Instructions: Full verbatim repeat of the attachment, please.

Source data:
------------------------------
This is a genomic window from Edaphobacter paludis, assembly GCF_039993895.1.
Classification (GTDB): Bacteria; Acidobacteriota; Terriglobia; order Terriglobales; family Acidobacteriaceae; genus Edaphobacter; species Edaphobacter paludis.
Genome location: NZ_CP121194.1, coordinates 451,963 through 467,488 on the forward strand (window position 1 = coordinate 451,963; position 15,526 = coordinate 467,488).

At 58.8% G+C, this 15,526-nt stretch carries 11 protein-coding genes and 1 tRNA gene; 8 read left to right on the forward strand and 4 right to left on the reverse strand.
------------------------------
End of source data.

This is a genomic window from Edaphobacter paludis, assembly GCF_039993895.1.
Classification (GTDB): Bacteria; Acidobacteriota; Terriglobia; order Terriglobales; family Acidobacteriaceae; genus Edaphobacter; species Edaphobacter paludis.
Genome location: NZ_CP121194.1, coordinates 451,963 through 467,488 on the forward strand (window position 1 = coordinate 451,963; position 15,526 = coordinate 467,488).

At 58.8% G+C, this 15,526-nt stretch carries 11 protein-coding genes and 1 tRNA gene; 8 read left to right on the forward strand and 4 right to left on the reverse strand.